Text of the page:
José has been appointed chair of a steering task force to design the primary product line for a new joint venture between companies from Japan, the United States, and South America. The new joint venture company will make, sell, and service pet caskets (coffins) for the burial of beloved pets, mostly dogs and cats. One month earlier, each company had assigned personnel to the task force: From the Japanese company, Furuay Masahiko from Yokohama, assistant to the president of the Japanese company; Hamada Isao from Tokyo, director of marketing from its technology group; and Noto Takeshi from Tokyo, assistant director of its financial management department. From the United States company, Thomas Boone from Chicago, the top purchasing manager from its lumber and forest lands group; Richard Maret from Buffalo, the codirector of the company’s information systems group; and Billy Bob “Tex” Johnson from Arizona, the former CEO, now retired and a consultant for the company. From the South American company, Mariana Preus from Argentina, the head of product design for that company’s specialty animal products group; Hector Bonilla from their Mexico City division, an expert in automated systems design for wood products; and Mauricio Gomes, in charge of design and construction for the plant, which will be located in southern Chile to take advantage of the vast forest there.
These members were chosen for their expertise in various areas and were taking valuable time away from their normal assignments to participate in the joint venture.
As chair of the task force, José had scheduled an initial meeting for 10:00 A.M. José started the meeting by reviewing the history of the development of the joint venture and how the three company presidents had decided to create it. Then, José reviewed the market for the new high-end, designer pet coffins, stressing that this task force was to develop the initial design parameters for the new product to meet increasing demand around the world. He then opened the meeting for comments and suggestions.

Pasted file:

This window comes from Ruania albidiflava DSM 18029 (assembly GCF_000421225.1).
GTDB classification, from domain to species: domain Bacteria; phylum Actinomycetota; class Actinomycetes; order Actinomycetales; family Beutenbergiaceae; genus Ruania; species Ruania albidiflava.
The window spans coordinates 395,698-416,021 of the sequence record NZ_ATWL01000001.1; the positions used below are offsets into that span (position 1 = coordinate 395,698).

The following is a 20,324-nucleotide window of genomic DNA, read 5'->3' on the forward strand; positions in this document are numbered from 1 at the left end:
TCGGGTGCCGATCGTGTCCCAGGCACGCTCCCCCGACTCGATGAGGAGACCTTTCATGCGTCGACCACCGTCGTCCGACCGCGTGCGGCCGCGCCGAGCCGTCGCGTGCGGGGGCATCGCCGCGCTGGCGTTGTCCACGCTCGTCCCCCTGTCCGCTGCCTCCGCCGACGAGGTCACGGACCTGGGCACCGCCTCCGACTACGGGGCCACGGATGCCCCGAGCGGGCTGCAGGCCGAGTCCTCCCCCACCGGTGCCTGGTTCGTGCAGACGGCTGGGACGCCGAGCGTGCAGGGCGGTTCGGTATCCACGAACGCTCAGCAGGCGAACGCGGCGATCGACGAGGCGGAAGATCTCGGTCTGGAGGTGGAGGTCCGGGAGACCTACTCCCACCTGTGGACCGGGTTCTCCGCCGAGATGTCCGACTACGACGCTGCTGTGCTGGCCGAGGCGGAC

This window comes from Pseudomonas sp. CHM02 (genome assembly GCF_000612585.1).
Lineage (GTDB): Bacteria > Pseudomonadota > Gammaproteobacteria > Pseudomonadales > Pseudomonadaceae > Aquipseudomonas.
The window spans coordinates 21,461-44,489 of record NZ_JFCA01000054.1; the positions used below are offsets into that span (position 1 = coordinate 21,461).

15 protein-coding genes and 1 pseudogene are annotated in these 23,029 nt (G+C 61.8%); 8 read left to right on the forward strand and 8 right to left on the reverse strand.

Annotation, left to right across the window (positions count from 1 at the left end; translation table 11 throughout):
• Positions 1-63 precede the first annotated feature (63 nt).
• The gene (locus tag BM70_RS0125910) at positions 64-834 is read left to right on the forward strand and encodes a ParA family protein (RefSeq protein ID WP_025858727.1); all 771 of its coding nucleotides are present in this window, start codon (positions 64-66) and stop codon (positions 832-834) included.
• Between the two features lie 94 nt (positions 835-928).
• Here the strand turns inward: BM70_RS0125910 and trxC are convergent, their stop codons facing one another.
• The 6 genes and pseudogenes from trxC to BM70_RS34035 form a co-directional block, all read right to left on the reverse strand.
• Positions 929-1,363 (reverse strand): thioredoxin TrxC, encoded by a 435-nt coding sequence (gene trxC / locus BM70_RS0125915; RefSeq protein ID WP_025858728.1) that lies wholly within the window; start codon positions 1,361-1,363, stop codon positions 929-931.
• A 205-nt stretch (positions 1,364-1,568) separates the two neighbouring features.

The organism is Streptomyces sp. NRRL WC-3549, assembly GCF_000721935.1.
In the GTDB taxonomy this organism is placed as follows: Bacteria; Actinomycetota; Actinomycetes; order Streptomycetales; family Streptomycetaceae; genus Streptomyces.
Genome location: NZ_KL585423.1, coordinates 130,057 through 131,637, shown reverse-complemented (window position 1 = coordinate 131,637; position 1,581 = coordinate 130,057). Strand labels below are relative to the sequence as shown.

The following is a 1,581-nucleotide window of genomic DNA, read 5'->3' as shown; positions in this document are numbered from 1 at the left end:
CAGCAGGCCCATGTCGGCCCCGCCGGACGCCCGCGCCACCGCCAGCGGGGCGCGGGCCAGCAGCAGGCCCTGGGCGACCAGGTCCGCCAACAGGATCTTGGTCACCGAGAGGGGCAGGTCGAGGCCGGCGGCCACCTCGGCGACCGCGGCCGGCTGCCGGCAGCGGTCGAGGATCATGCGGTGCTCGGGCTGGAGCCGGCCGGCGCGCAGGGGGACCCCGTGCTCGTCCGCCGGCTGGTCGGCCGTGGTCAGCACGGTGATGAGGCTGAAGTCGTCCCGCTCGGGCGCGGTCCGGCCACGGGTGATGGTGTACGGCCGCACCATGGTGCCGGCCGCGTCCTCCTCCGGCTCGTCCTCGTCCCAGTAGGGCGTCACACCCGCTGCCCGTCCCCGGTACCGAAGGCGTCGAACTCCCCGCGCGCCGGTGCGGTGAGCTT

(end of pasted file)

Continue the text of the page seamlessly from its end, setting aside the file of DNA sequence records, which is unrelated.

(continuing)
Mariana Preus spoke first: “In my opinion, the current designs that we have in production in our Argentina plant are just fine. They are topnotch designs, using the latest technology for processing. They use the best woods available and they should sell great. I don’t see why we have to design a whole new product line.” Noto Takeshi agreed and urged the committee to recommend that the current designs were good enough and should be immediately incorporated into the plans for the new manufacturing plant. José interrupted the discussion: “Look, the council of presidents put this joint venture together to completely revolutionize the product and its manufacture based on solid evidence and industry data. We are to redesign the product and its manufacturing systems. That is our job, so let’s get started.” José knew that the presidents had considered using existing designs but had rejected the idea because the designs were too old and not easily manufacturable at costs low enough to make a significant impact on the market. He told the group this and reminded them that the purpose of the committee was to design a new product.
The members then began discussing possible new design elements, but the discussion always returned to the benefits of using the existing designs. Finally, Tex spoke up: “I think we ought to do what Mariana suggested earlier. It makes no sense to me to design new caskets when the existing designs are good enough to do the job.” The others nodded their heads in agreement. José again reminded them of the task force’s purpose and said such a recommendation would not be well received by the council of presidents. Nevertheless, the group insisted that José write a memo to the council of presidents with the recommendation to use existing designs and to begin immediately to design the plant and the manufacturing system. The meeting adjourned and the members headed to the golf course at 10:45 A.M.
José returned to his computer and started to write the memo, but he knew it would anger the presidents. He hoped he would not be held responsible for the actions of the task force, even though he was its chair. He wondered what had gone wrong and what he could have done to prevent it.
Which characteristics of group behavior discussed in the chapter can you
identify in this case?
How did the diverse nature of the group affect the committee’s actions?
If you were in Jose’s position, what would you have done differently? What would you do now?
Courtney from Study Moose
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